As 'Oumuamua zipped away from the Sun, it rapidly grew dimmer, and by the end of 2017 it was about 27th magnitude. A team led by David Trilling (Northern Arizona University) trained the Spitzer Space Telescope in 'Oumuamua's direction but registered no infrared heat signature from it. Their non-detection suggests that it is both smaller than initially believed and also much more reflective at visible wavelengths --which is strange, given the hints of a tarry surface. No one really knows what to make of it.

Meech's team made a series of ground-based and HST observations of its fleeting departure, and these last looks imparted one final surprise: 'Oumuamua's trajectory out of the solar system failed to adhere to the hyperbolic arc that one would expect from Newton's Law of Gravity. Rather, something gave the departing body an extra kick.

The team's best guess is outgassing. Rocket-like gas emission that provides acceleration in a specific direction is not unexpected for a comet, but it's somewhat awkward to square that with the fact that no one ever observed any gas from 'Oumuamua. A thruster-like jet should have been visible thanks to the light scattered by dust caught up with the expelled gas. Perhaps any dust particles entrained were larger than expected and hence ineffective at scattering light.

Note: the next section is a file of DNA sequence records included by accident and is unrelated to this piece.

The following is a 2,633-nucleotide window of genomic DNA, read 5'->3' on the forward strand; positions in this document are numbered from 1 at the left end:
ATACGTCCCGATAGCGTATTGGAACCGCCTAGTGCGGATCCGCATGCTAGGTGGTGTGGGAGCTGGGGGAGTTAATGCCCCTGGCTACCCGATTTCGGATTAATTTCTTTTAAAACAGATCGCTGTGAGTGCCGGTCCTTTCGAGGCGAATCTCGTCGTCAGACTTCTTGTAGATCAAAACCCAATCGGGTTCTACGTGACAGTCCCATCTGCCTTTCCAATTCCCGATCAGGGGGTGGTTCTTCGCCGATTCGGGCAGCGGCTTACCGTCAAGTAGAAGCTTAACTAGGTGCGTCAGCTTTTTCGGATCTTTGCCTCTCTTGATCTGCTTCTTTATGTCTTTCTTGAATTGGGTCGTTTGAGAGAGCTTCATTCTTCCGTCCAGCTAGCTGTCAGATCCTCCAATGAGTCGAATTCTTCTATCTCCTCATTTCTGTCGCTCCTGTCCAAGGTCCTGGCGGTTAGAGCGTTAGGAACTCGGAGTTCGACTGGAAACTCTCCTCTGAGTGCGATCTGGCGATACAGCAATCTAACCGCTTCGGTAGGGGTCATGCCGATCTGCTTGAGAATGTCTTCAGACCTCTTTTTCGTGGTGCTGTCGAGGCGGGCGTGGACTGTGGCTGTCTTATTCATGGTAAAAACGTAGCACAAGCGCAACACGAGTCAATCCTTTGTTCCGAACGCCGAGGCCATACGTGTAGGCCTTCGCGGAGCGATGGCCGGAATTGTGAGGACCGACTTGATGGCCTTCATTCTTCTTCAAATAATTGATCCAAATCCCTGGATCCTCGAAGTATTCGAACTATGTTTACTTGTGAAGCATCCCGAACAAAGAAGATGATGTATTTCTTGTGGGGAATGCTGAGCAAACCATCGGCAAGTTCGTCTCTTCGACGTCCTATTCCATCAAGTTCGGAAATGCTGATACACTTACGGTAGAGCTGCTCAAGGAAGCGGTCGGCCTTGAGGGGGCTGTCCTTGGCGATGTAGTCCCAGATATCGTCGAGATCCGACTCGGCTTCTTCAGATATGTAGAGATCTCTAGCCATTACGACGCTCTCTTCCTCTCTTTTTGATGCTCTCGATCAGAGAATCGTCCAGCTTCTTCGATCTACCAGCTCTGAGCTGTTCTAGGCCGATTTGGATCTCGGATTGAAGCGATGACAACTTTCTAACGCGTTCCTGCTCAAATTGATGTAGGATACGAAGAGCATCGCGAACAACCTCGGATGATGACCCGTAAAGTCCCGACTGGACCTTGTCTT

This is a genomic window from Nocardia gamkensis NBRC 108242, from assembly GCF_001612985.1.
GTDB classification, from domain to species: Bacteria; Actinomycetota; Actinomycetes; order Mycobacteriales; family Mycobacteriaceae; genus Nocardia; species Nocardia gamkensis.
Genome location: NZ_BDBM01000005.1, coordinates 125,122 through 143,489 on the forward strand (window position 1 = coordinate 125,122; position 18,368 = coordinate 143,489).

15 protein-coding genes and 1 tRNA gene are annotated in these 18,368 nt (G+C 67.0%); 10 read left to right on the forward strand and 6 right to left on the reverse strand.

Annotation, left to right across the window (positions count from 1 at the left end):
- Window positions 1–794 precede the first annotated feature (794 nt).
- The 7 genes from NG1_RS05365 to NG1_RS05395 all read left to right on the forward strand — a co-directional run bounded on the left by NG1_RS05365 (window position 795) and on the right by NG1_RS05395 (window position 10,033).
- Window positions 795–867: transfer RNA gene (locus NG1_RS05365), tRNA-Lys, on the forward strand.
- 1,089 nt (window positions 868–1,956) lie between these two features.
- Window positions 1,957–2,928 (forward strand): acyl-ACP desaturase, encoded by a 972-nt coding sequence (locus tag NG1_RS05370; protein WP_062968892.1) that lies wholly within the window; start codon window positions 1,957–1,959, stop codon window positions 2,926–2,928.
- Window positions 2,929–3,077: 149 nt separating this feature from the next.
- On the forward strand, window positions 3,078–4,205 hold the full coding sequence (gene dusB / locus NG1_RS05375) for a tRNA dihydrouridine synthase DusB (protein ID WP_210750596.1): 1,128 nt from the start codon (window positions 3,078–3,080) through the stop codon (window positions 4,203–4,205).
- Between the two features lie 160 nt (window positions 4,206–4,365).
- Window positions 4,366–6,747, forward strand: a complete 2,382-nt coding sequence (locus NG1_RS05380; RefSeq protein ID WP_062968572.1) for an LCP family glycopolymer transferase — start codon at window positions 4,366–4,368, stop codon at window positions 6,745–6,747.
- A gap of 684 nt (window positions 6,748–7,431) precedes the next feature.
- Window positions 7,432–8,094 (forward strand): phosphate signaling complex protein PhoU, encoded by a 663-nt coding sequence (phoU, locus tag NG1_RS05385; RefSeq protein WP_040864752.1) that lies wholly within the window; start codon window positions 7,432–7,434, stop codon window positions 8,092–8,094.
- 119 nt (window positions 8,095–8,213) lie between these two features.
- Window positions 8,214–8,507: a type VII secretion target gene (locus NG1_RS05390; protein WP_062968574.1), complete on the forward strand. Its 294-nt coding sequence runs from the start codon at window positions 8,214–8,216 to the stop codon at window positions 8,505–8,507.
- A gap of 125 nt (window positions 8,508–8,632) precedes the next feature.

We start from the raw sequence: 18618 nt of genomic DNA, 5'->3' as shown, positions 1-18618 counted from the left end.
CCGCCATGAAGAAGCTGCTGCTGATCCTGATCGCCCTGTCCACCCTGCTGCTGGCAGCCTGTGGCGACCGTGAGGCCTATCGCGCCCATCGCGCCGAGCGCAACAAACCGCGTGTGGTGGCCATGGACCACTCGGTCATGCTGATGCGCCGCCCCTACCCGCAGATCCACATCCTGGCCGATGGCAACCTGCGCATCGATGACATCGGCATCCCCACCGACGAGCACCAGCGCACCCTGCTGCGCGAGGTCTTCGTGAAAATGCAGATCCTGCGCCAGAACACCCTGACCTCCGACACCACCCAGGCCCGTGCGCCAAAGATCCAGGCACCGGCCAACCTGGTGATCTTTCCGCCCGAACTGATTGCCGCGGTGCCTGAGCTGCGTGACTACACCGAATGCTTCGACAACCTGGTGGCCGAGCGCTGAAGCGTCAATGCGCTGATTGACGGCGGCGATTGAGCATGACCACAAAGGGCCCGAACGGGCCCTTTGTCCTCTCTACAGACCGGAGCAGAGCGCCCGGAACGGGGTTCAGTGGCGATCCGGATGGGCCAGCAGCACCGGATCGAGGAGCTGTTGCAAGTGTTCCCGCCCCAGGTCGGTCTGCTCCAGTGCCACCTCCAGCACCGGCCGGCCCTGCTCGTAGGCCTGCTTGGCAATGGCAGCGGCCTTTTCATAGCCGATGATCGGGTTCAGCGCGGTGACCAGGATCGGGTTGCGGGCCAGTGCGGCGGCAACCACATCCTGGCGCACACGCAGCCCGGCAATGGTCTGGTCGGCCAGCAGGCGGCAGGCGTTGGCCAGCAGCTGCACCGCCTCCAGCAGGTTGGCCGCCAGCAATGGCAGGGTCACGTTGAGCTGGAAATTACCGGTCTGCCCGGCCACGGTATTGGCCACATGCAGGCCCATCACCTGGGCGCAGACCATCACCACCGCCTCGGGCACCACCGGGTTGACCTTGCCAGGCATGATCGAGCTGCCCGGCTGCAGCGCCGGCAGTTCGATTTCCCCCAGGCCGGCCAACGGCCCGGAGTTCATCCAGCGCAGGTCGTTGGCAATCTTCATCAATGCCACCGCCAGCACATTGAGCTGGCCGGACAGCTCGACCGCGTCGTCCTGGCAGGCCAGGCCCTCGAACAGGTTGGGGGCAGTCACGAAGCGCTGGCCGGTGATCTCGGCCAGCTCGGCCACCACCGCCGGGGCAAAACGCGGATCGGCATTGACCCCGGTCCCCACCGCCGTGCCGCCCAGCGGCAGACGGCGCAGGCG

They're still going with the bizarre 10:1 aspect ratio, too, Meech says. The spindle shape corresponds best to the observed 2 1/2-magnitude dips in the light curves, though an alternative, pancake shape is also possible (see page 24). A more definitive analysis could be obtained by completely modeling the rotation state and the shape in a consistent manner, she explains--a project that is feasible but very computationally intensive.

Preparing for the Next One

While detailed modeling will still bring results, we won't get any more direct observations of 'Oumuamua itself. Yet its appearance may herald many such visitors. Now that astronomers know what to look for, facilities such as Pan-STARRS will probably detect similar objects once every several years or so, and the upcoming Large Synoptic Survey Telescope will be sensitive enough to spot objects like 'Oumuamua at distances roughly equal to the Earth-Sun separation. As a consequence, it is likely to report a new one every several months.

Astronomers are eagerly awaiting the next arrivals to see which of 'Oumuamua's properties--its color, its spin, its shape, and its lack of coma--turn out to be emblematic of the population. If, for example, none of the incoming bodies shows evidence of evaporating ices, we will be left with an origins mystery that will be answered only by an up-close view, or even by excavating a patch of crust to determine what lies beneath.